The course is supposed to be about the laws related to carrying a concealed handgun. That part was about 1.5 hours of the 5 classroom hours – and the instructor did a good job with that part. Then, she made the most horrible mistake possible. She opened the floor for questions. Let me just run a few of them down for you:
“Can you shoot someone who is in your garage taking something but who isn’t trying to get in your house?”
“Will you show us how to load our guns?”
“What is a semi-automatic? Is that what they use in movies?”
“What is the penalty if you shoot someone intending to just injure them but then they die?”
“Can we go down and get lunch while people are asking questions?” (OK, this one was my question.)
“How do we get to the shooting range from here?”
“What if we have our gun concealed but it falls out of our pocket in public?”
“If someone has a gun, do you have to wait for them to point it at you before you can shoot them?”
“What if you accidentally leave your gun where your kid can get to it and they shoot someone?”
“Can you shoot someone if they are just walking up to you car to ask you a question?” And the follow-up “What if they are really big and scary looking?”
“How do we get to the shooting range from here?”
“Have you ever shot anyone?”
“If you have your gun concealed and a cop stops you and is about to frisk you should you tell him you have a weapon or try to keep it hidden?”
“What about courthouses? Can we sneak our guns in there?”
“Wouldn’t it be safer to just have your little pistol loose in your purse instead of in a holster or case – so you could draw faster?” And, yes, the lady actually used the word “draw” – I laughed.
“If you have your CHL can you carry a rifle legally as long as it is hidden inside an overcoat or”…wait for it, wait for it…”your overalls?”
And once more, for good measure and because it was such a crowd favorite, for the third time:
“How do we get to the shooting range?”
This was possibly the most painful experience of my life. The instructor did her best to convince people that the last thing they should ever want to do is shoot someone. She tried to pound into their heads that pulling a gun should be something you do if you or your kids or your spouse are literally ABOUT TO DIE and no other time! Not about to lose your toolbox from the garage, not about to be insulted, not recently cutoff in traffic, and not to scare someone flirting with your girlfriend. She tried – but the questions kept coming and I don’t think lots of people got it. It’s like they just really don’t understand how serious this is. Bananaheads. The class was probably 50% under 25 year olds, a few couples taking it together, lots of guys my age and up, and maybe 5-10 women quite a bit older than me. By far – mostly white people.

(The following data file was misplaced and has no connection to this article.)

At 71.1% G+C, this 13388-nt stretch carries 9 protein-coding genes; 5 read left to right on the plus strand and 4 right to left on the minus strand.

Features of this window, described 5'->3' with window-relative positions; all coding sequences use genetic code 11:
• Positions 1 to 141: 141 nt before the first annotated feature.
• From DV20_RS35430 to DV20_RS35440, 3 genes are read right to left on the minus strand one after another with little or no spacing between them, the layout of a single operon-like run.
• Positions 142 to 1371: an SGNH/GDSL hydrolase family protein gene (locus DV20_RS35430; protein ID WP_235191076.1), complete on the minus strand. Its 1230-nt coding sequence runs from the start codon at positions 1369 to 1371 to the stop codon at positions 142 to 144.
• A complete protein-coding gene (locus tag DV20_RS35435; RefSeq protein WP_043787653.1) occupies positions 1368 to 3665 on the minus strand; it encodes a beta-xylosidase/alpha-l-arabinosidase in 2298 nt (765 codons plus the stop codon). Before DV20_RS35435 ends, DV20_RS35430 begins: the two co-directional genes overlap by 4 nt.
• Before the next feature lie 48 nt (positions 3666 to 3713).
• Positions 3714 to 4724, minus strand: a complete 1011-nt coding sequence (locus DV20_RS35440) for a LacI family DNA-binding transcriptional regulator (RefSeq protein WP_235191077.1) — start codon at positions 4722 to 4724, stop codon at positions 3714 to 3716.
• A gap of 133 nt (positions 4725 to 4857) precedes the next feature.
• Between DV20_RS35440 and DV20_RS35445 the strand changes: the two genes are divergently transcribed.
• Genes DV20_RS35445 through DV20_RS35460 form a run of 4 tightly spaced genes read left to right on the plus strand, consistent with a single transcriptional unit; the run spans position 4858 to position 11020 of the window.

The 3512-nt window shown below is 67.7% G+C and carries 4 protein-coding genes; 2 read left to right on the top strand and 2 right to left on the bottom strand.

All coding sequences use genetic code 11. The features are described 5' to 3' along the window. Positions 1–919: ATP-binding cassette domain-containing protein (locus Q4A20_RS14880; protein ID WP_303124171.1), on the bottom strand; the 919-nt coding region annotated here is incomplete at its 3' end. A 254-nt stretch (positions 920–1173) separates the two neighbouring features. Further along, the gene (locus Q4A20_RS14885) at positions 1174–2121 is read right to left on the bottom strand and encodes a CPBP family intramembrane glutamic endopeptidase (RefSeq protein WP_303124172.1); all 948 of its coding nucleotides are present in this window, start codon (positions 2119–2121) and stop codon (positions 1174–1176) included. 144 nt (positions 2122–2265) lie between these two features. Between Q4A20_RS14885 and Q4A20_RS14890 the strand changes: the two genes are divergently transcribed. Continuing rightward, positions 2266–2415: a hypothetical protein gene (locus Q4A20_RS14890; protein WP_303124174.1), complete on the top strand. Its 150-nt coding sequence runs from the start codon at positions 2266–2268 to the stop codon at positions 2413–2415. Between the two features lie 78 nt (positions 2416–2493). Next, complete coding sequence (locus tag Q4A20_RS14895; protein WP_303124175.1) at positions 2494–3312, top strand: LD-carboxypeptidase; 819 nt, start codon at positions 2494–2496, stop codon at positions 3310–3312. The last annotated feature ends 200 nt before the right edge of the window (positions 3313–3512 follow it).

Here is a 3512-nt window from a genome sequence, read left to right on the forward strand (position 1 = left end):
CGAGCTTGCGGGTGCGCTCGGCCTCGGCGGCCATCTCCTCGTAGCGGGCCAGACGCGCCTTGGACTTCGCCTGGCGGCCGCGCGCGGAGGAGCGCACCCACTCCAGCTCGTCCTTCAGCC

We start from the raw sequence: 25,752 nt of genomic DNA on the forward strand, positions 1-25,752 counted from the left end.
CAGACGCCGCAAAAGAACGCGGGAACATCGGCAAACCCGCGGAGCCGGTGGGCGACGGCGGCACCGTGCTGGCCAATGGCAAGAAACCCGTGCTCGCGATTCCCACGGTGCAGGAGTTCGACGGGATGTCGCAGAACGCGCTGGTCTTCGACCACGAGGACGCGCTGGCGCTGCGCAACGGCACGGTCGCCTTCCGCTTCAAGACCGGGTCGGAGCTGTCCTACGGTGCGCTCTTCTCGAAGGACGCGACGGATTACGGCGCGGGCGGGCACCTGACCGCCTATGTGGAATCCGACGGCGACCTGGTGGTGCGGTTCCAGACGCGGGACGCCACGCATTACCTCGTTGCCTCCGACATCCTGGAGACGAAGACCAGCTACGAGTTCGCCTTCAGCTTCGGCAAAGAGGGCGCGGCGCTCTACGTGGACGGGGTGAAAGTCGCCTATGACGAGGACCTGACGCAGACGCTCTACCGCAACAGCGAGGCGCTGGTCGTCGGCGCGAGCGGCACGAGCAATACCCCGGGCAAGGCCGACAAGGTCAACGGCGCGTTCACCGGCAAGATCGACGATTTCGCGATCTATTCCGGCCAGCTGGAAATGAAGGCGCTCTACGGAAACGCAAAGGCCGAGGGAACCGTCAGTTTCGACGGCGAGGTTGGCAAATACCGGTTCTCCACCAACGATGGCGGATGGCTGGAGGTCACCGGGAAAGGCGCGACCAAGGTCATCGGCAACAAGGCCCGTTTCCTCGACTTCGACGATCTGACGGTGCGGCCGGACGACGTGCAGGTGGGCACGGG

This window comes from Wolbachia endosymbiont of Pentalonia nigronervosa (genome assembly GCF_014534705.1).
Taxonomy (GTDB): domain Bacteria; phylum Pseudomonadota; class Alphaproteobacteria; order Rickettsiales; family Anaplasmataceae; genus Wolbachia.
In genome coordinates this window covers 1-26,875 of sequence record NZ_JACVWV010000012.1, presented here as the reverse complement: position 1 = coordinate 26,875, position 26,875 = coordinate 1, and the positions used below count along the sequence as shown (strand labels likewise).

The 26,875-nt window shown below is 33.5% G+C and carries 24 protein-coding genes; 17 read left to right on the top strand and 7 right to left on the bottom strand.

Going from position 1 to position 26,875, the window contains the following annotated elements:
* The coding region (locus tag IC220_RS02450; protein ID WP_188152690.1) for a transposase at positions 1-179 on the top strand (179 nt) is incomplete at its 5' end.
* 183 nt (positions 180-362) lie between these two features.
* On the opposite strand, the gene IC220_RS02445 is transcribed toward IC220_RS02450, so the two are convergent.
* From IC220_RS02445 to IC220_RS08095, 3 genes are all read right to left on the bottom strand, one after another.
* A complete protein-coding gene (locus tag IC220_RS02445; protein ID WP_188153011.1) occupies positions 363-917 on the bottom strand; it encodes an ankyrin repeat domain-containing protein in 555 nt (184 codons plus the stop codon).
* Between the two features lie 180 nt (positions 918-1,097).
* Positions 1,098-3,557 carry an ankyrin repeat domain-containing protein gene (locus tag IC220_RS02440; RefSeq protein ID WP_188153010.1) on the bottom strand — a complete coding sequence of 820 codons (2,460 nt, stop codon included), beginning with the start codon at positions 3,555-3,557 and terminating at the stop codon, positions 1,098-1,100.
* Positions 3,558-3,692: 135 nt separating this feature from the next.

We get to the shooting range (easily) and I get to go with the first group of 6 because the instructor asked the following question and I was able to raise my hand “who has shot a gun before, knows how to load and operate their gun, and knows how to put their target on the firing line?” Unfortunately, my group of 6, and the 6 that followed us, were the only ones who could raise their hands. There were literally people getting their guns out of a new box for the first time that day. This is not supposed to be an intro to gun safety or operation course. Several people told the firing range owner – “I need some bullets – whatever size will go in this.”
I finished my shooting and then had to sit, for another 3 hours, listening to the most ridiculous discussions about guns and laws I have ever heard. There were a few guys who I suppose identified me as gun enthusiast since I was in the first group. I am not a gun “enthusiast.” Whatever I am or am not, I sure don’t want to spend 3 hours on Saturday afternoon hearing about the gun collection of some guy wearing a confederate flag pin in his Skoal cap and complaining because “shooting ranges used to allow you to smoke.”
At one point, the instructor was so distraught at the ignorance of people that she was almost in tears and begged those of us who were done to spend some time showing others about their guns so they could be more ready to go when it was their turn on the range. Good lord, it was awful. Finally, at 6 p.m. we were turned loose and I bolted for the door hoping to God to get out of there before any of my classmates could accidentally shoot me.
LICENSED TO DRIVE